The Flathead National Forest on Monday announced it is opting for a smaller logging footprint in a salvage timber project slated for the area burned by the 2015 Trail Creek Fire.
The draft decision, signed by forest Supervisor Chip Weber, would involve commercial timber harvest on 834 acres, less than two-thirds of what the forest had initially proposed as its preferred alternative in June. The project is expected to produce 4.3 million board-feet of timber, about 15 percent of the forestís average annual yield.
Located about two miles east of the Spotted Bear Ranger Station, the project includes restoration work on the more than 21,000-acre portion of the Spotted Bear Ranger District torched by the fire. It calls for planting 3,000 acres with conifer trees and 500 acres with a combination of trees and shrubs.
Project manager Matt Shaffer said the alternative the forest ultimately selected arose after the initial scoping period, during which concerns arose about impacts on protected wildlife.
ďIn general, they thought it reached the right balance between minimizing negative effects to bears and minimizing sedimentation increases, while still providing some wood for the local economy,Ē he said Monday.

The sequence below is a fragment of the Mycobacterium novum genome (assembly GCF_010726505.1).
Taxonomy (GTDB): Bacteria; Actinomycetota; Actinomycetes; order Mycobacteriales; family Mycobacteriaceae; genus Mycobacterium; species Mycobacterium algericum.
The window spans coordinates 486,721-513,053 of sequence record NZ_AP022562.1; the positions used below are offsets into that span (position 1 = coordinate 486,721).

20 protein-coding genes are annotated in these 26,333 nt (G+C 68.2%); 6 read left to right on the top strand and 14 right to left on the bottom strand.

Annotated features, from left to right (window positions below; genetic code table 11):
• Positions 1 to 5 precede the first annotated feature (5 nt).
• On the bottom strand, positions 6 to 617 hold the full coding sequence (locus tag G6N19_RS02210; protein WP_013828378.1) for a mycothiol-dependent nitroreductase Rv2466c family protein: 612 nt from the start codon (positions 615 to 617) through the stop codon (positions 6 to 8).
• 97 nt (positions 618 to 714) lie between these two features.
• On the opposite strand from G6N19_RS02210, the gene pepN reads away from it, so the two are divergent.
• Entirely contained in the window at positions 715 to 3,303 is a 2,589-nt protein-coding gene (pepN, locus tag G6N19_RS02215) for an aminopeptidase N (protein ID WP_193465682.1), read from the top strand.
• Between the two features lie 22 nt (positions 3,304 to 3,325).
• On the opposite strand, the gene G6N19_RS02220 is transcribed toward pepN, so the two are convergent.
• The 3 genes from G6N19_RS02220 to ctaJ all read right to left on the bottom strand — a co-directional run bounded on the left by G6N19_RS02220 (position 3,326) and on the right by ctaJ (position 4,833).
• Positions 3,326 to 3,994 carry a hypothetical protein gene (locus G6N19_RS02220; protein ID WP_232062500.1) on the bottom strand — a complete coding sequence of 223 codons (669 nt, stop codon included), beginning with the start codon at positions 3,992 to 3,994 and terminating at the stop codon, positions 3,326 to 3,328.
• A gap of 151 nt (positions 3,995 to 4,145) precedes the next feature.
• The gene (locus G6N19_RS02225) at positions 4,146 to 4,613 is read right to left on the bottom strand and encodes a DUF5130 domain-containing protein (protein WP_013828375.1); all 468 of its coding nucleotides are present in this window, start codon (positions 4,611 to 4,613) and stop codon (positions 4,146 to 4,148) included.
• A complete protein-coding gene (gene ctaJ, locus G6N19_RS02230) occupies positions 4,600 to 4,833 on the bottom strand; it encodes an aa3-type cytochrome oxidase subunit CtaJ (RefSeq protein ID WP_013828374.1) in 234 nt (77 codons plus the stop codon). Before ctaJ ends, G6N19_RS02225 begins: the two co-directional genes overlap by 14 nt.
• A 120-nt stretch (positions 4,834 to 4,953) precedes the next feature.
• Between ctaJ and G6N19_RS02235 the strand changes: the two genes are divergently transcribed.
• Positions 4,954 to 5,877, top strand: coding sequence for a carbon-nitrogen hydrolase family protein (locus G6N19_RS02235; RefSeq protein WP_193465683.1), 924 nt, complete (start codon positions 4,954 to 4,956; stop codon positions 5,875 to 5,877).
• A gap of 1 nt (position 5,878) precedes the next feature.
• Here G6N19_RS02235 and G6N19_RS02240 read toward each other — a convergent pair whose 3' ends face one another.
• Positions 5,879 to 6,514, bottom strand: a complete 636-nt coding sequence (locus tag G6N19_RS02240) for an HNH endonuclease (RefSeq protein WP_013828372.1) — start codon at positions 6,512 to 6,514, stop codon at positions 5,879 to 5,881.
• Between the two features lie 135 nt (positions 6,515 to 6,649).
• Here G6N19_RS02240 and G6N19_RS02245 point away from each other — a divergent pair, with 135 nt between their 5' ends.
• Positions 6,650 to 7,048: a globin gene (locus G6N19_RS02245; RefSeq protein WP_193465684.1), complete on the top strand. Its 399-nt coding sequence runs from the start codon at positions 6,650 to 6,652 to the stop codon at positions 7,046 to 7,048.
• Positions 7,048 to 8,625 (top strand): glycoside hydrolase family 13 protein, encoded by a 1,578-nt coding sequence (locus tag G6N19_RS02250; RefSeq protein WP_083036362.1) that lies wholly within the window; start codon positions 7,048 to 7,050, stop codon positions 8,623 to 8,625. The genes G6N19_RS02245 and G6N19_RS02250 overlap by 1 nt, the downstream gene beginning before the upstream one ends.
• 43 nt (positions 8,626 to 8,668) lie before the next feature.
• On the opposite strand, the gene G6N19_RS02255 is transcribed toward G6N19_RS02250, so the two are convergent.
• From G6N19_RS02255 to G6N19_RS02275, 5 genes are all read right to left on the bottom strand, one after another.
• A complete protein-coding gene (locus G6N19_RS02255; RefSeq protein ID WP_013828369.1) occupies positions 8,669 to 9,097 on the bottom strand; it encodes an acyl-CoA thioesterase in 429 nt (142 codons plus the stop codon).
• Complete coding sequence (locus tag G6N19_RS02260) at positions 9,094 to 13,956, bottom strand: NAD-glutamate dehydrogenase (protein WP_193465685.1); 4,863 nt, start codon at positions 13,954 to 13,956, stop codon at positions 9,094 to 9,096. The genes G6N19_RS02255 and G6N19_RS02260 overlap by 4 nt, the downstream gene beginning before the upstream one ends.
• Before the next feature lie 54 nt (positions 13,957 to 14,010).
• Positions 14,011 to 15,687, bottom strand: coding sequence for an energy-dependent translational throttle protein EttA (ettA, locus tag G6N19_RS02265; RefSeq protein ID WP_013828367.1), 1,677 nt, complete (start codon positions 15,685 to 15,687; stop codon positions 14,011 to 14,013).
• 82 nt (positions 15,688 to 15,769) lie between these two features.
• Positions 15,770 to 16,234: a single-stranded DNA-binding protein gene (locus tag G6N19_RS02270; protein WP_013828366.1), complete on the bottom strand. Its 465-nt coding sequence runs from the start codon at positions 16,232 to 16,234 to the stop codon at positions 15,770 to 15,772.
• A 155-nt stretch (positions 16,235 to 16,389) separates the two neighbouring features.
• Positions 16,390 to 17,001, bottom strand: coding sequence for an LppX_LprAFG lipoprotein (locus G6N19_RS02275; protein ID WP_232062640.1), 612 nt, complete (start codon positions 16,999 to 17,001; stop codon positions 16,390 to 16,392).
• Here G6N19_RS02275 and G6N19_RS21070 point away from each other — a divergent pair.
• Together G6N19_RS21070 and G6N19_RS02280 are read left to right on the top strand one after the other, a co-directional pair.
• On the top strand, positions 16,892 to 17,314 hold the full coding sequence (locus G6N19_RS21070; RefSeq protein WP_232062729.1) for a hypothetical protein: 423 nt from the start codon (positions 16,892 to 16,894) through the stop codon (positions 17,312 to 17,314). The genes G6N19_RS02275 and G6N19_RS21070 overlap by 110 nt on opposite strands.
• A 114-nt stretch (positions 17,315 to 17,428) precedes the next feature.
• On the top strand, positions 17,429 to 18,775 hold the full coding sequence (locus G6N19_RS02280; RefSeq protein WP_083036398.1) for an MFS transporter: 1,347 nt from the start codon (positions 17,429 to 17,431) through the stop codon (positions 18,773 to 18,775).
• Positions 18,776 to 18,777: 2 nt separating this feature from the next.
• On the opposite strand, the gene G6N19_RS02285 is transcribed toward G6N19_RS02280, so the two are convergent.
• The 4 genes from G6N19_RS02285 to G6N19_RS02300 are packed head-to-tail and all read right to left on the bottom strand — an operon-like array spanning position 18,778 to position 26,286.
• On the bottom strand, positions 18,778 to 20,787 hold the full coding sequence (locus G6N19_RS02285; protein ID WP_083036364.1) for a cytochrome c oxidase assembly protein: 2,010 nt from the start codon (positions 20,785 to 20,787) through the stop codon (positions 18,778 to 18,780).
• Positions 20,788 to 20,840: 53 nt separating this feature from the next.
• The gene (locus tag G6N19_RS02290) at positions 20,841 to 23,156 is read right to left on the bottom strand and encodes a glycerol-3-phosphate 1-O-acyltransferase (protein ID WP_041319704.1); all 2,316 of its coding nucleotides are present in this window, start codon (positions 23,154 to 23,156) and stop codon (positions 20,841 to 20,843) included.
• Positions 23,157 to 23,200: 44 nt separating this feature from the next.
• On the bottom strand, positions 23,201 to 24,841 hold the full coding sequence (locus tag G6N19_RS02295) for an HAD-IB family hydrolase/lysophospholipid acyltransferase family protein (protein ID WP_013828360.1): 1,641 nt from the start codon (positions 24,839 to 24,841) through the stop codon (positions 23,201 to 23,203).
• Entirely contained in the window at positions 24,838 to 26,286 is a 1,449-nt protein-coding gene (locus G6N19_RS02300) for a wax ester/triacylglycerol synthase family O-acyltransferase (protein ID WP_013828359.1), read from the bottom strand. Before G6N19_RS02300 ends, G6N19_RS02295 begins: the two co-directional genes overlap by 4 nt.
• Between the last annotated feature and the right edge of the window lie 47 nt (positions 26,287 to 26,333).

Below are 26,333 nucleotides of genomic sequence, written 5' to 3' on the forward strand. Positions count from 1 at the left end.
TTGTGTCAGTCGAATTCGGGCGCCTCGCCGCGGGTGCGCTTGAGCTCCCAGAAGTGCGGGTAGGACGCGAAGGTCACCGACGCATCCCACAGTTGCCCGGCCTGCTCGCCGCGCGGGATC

The lower-impact project alternative was developed after the salvage work was first proposed in January. Public comments raised concerns about displacement of grizzly bears due to motorized activity during the non-denning season and impacts to fish species from a proposed forest road reopening.
As originally proposed, the project would have required an amendment to the forest plan that guides management of the Flathead National Forest, due to the conflicts with grizzly habitat. The alternative announced as the forestís choice on Monday does not.
The alternative also scales down temporary roads from 5.3 miles to 1.6 miles and reduces the new system road mileage from 7.9 to 3.3 miles. The new roads would be placed into storage after harvesting activities wrap up.
Thirty to 50 hazard trees would be removed in recreation areas and along some roads and trails.
According to the forestís draft decision notice, 74 groups and individuals submitted comments on the project during the 30-day comment period that ended last month.
Only those who submitted comments during the previous public comment periods are eligible to file objections to the forestís draft decision, and those objections must be based on the comments.
Beginning Monday, objectors have 45 calendar days to file objections to the project. A final decision is expected in November.
The draft decision notice, environmental assessment and other documents related to the project can be viewed at www.fs.usda.gov/project/?project=48619.
For additional information on the project, the objection process and the requirements for filing an objection, contact Shaffer at 406-758-3508.
Reporter Sam Wilson may be reached at 758-4407 or by email at firstname.lastname@example.org.